Category Archives: Digitalization

Adam Matthew to publish nearly 500 years of materials on the history of printing, publishing and bookselling

Just in from Adam Matthew:

Literary Print Culture, the latest primary source collection from Adam Matthew Digital, makes available The Stationers’ Company Archive with material from 1554 to the 21st Century.

Widely regarded as one of the most important sources for the history of the book, publishing and copyright, the archive of The Worshipful Company of Stationers & Newspaper Makers is now available for unparalleled research.

Formed in London in 1403,  was instrumental in the development of the printed book in England, exerting enormous power over the publishing industry as it developed in the early modern period. In the late 15th century, the company was granted immense power by Royal Charter to control this nascent industry, leading onto the development of “copyright.” Continue reading Adam Matthew to publish nearly 500 years of materials on the history of printing, publishing and bookselling

Artificial Intelligence transforms discoverability of 17th and 18th century manuscripts using handwritten text recognition

Just in from Adam Matthew:

Adam Matthew Digital is the first primary source publisher to utilize artificial intelligence to offer transformative search capabilities with Handwritten Text Recognition (HTR) for its manuscript collections.

The first new collection available with this enhancement is Colonial America, Module III: The American Revolution. Sourced from The National Archives UK, Colonial America offers access to thousands of documents on North America from 1606-1822. Described as an indispensable resource for researchers of the early-modern Atlantic world and winner of Library Journal’s Best Reference Award, scholars and researchers have clamoured for access to this material for years. Now for the first time, all handwritten documents within the entire Colonial America series are full-text searchable. Continue reading Artificial Intelligence transforms discoverability of 17th and 18th century manuscripts using handwritten text recognition

De Gruyter will digitize the entirety of its backlist. All the way back to 1749.

De Gruyter has taken the decision to digitize the entirety of its backlist all the way back to 1749. The decision to make this significant investment to complete the prestigious archive was taken earlier this year and the digitization process will begin shortly.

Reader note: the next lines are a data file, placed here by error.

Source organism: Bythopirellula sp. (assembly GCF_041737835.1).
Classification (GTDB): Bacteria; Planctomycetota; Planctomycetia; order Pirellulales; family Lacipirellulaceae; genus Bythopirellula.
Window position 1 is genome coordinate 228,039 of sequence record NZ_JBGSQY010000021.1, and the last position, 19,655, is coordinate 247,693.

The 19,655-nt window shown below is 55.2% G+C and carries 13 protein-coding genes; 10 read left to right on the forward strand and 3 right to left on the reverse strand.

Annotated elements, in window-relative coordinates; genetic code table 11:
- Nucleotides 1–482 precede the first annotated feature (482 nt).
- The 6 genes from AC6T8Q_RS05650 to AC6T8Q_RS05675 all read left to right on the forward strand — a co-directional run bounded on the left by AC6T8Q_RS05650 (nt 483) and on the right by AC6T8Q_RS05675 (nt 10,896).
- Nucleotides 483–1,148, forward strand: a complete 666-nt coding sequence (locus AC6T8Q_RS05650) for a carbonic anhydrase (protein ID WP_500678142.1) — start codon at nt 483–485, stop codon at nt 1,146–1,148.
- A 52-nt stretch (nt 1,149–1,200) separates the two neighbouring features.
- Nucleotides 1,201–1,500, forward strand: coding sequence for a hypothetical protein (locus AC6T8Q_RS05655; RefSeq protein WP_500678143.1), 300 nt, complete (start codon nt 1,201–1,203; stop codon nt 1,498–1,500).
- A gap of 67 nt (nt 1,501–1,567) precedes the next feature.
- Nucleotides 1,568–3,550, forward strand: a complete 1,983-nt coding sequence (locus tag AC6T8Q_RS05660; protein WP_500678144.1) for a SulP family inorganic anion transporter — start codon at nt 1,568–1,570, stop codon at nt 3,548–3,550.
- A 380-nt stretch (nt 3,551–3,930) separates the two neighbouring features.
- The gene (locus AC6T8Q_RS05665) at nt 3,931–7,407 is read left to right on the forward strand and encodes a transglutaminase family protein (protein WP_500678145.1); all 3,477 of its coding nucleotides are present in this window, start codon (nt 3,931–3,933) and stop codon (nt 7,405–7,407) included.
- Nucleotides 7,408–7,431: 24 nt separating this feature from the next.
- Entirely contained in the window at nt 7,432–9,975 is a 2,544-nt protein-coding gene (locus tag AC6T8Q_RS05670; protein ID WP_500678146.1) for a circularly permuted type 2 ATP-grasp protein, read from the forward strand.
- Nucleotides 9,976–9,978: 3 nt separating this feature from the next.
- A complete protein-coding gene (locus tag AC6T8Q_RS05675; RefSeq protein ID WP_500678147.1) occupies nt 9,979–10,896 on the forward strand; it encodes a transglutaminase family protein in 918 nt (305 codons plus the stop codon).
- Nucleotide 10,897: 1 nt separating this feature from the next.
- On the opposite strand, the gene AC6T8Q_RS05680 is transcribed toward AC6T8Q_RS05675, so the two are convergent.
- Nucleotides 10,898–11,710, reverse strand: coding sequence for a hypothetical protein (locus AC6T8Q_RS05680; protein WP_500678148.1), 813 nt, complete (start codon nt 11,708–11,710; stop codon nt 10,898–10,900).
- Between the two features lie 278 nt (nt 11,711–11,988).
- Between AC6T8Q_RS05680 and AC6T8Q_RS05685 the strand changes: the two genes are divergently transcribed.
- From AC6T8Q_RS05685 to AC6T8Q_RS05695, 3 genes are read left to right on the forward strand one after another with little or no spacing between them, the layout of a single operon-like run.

Many treasures are among works to be digitized, including Noam Chomsky’s “Syntactic Structures” as well as versions of “Grimm’s Fairy Tales” to name but two. The project is expected to conclude in 2020 with 3,000 additional titles to be available by the end of 2017. Of those titles digitized during the rest of this year, up to one hundred of the most important series will have priority, to allow librarians to complete their holdings. Continue reading De Gruyter will digitize the entirety of its backlist. All the way back to 1749.

The [powerful] connection between digitalization, creativity and society

An interesting discussion is taking place in the Frankfurt Book Fair circles. This press release hints at the opportunities afforded to society through digitalization, To understand it fully, it helps to understand what THE ARTS+ is about.  It is “a fair, business festival and international meeting place for the culture and creative industries,” which launched in October 2016 during the Frankfurt Book Fair and will return in October 2017.

The goal is to exploit the potential of digitalization for creative content and to develop new business areas. International artists, opinion leaders and experts will present at this year’s Frankfurt Book Fair innovative approaches from the fields of publishing, museums, architecture and design, brands and agencies.

Publishing professionals and librarians can draw inspiration from such discussions as they may lead them in the direction of new partnerships, collaborations, and initiatives with ebooks and econtent, particularly (but not limited to) those promoting visual arts. Continue reading The [powerful] connection between digitalization, creativity and society

ProQuest completes digitization of rare books at Wellcome Library

Early European BooksProQuest’s Early European Books (EEB) program now includes nearly 10,000 digitized titles and more than four million pages from the Wellcome Library, the pre-eminent collection in Europe devoted to the history of medicine and related topics.

This project is part of ProQuest’s program that makes available early printed books from five major European libraries, including Danish Royal Library, the National Central Library in Florence, the National Library of the Netherlands, the National Library of France, and the Wellcome Library in London.

The rest of the press release: Continue reading ProQuest completes digitization of rare books at Wellcome Library